Tsukuba, Japan - When viewed with specialized microscopes, microbial cells show an individual fluorescence pattern, or signature, that depends on the mixture of biomolecules contained within the cells. That complex mixture, with its telltale signature, in turn depends on the type of microbe and its physiological state, such as whether it is growing or what it is consuming as a food source.
University of Tsukuba researchers have developed a new method, named CRIF (Confocal Reflection microscopy-assisted single-cell Innate Fluorescence), to detect the fluorescence signatures of individual microbial cells. The method is non-destructive, meaning the cells remain alive, and allows cells to be studied in realistic three-dimensional environments. Importantly, the new method can be used to view individual cells within mixtures of different types of microbe, unlike many standard techniques that work best with "pure" populations where the cells are all alike. The team recently published their findings in Applied and Environmental Microbiology.
"We used a confocal microscope, which can generate images from three-dimensional materials--rather like comparing a sequence of slices to build up an image of a whole intact structure. This enabled us to find the locations of the microbial cells within the sample," says lead and co-corresponding author Yutaka Yawata. "Combining this with spectroscopy to measure a set of fluorescence signals under the microscope, we were able to see the different types of microbes within the sample, and read their signatures to identify the individual cells."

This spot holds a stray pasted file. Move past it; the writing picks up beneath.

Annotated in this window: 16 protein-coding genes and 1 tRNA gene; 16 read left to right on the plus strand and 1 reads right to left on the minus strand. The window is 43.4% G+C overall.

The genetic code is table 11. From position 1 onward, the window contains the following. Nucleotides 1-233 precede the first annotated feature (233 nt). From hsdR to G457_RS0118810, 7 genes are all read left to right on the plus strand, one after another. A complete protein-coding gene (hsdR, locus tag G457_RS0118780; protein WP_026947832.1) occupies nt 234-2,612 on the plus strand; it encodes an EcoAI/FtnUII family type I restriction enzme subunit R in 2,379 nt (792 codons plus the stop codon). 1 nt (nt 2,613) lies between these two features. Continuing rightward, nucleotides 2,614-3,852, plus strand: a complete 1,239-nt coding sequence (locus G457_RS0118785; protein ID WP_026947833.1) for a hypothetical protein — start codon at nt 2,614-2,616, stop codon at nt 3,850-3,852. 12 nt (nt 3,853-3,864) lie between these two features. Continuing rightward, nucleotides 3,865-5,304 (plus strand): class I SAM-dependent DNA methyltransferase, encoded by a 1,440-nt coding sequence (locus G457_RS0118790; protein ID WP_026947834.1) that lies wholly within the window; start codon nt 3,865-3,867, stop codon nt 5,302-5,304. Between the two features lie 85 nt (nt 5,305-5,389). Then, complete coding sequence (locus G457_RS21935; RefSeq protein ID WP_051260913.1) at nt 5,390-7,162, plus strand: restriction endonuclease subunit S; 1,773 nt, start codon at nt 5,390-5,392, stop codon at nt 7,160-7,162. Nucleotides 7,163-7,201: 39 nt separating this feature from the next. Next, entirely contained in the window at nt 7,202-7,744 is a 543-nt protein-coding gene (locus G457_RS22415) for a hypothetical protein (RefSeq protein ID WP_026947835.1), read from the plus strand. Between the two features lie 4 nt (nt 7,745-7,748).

The team went on to train computer models to read the fluorescence signatures and distinguish different types of cells. The models learned to recognize cells automatically, even when looking at different cells with very similar shapes and sizes, and analyze the images for cell signatures to identify the cells according to their type and physiological state.
"Our technique to recognize and track the innate fluorescence signatures of each of the individual cells within three-dimensional samples opens up exciting new opportunities to explore mixed microbial populations, as found in natural environments," says co-corresponding author Nobuhiko Nomura. "It will help researchers understand how microbes grow and interact with each other in the real world."